While CEO Tim Armstrong struggles to make AOL (NYSE:AOL) a preferred choice for advertisers, the company might face a tough time surviving 2012 and may become a target for interested private equity bidders, much like Yahoo (NASDAQ:YHOO) was following Bartz’s ouster. It seems AOL is bracing for this possibility, having already combined its subscription and web access services for a possible spin-off in the future.
Advertising Providing Gains But Margins Eroding
AOL’s significant investments in providing digital content have certainly provided some relief to declining revenues, but it has come at the cost of eroding margins for the company.
This significant decline is coming on account of the high cost of revenues, as the company released new ventures such as Project Devil and the Editions Magazine for the iPad. As a result, investors are still skeptical and worried that Tim Armstrong’s turnaround is actually just burning cash.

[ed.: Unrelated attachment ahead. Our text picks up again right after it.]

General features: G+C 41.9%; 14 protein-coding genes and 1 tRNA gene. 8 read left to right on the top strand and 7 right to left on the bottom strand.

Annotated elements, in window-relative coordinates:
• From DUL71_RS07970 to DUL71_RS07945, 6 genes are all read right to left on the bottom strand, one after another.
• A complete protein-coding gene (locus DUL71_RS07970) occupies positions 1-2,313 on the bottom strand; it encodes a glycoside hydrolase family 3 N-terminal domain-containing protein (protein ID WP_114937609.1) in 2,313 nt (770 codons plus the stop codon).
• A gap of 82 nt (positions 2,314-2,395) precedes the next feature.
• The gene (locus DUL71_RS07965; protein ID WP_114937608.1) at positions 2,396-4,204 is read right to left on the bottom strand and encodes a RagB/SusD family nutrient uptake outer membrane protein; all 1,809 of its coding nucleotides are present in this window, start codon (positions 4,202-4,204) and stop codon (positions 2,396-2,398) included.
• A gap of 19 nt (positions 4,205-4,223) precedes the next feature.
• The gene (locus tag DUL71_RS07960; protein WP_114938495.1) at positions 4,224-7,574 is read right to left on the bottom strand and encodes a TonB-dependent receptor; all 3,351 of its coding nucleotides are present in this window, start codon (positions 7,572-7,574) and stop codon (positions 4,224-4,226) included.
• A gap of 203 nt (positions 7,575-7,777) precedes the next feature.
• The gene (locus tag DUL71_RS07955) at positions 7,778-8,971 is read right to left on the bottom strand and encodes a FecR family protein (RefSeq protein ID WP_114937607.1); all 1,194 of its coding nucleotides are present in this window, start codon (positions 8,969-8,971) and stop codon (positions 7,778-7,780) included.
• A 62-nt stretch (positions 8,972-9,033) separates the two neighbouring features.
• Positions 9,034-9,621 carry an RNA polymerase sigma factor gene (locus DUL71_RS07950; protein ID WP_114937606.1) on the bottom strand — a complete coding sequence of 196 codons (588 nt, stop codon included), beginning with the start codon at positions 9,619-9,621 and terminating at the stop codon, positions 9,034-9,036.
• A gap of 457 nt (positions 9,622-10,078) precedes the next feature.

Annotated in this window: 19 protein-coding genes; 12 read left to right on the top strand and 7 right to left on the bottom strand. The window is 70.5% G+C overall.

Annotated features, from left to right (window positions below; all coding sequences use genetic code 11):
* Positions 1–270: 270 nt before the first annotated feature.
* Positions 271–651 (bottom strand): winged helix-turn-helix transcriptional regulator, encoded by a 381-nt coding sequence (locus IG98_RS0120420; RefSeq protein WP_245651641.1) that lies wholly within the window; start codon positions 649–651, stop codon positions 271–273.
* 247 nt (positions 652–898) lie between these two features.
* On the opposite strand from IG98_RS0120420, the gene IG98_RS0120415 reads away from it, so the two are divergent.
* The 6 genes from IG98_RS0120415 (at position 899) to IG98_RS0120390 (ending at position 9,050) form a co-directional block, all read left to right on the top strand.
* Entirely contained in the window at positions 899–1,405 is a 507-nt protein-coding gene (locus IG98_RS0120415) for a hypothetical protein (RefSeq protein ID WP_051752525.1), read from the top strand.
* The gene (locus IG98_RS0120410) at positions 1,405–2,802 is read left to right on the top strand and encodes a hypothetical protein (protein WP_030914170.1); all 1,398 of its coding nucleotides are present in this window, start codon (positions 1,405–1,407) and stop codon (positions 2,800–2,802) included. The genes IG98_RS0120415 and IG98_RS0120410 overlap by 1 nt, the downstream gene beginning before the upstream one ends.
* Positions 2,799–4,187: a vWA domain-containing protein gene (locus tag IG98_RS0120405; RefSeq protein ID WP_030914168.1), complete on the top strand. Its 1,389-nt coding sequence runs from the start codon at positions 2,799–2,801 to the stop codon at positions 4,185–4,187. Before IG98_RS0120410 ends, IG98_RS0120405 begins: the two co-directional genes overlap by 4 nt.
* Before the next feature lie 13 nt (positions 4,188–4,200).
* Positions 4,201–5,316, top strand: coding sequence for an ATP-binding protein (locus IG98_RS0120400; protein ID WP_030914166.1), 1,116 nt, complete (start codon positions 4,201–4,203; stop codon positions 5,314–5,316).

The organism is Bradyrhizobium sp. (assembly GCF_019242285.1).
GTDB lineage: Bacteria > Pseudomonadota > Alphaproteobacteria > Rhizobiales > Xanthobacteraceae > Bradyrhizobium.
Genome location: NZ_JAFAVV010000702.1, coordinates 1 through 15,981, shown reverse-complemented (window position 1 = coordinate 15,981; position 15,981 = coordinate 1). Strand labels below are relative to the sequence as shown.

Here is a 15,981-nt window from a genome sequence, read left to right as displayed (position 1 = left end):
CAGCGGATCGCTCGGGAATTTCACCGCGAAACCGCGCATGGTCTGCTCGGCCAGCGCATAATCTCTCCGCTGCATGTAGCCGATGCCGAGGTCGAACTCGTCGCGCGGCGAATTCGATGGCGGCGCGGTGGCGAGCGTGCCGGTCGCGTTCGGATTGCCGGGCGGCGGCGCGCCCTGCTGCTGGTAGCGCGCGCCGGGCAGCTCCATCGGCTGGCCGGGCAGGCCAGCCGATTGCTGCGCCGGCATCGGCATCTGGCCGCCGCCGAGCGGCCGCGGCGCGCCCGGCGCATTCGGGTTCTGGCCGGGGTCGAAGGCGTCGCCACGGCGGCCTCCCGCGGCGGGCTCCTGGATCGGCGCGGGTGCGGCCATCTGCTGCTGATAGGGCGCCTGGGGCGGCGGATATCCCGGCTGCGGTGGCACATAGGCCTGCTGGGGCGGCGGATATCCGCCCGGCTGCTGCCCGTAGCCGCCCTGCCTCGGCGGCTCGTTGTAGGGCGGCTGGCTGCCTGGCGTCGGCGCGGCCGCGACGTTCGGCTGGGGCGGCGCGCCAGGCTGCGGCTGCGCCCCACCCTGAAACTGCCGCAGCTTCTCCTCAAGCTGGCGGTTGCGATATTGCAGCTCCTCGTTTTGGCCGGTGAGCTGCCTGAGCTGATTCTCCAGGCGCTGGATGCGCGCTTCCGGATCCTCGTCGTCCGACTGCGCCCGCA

Some of its moves could make AOL a “cleaner” company as an acquisition target.
The dial-up access and subscription businesses are steadily on the decline and ready to be spun-off, and in past quarters the company has steadily let go of non-strategic assets such as its social network Bebo.  Additionally, AOL does not have any large locked in investments like Yahoo’s Asian assets, which are proving to be the biggest point of contention in the latter’s bidding process.
Going forward, these could prove to be ideal conditions for private equity firms, who are likely keeping a close an eye on AOL.
We have a revised price estimate of $14 for AOL stock, which is roughly 5% below the current market price.Notes: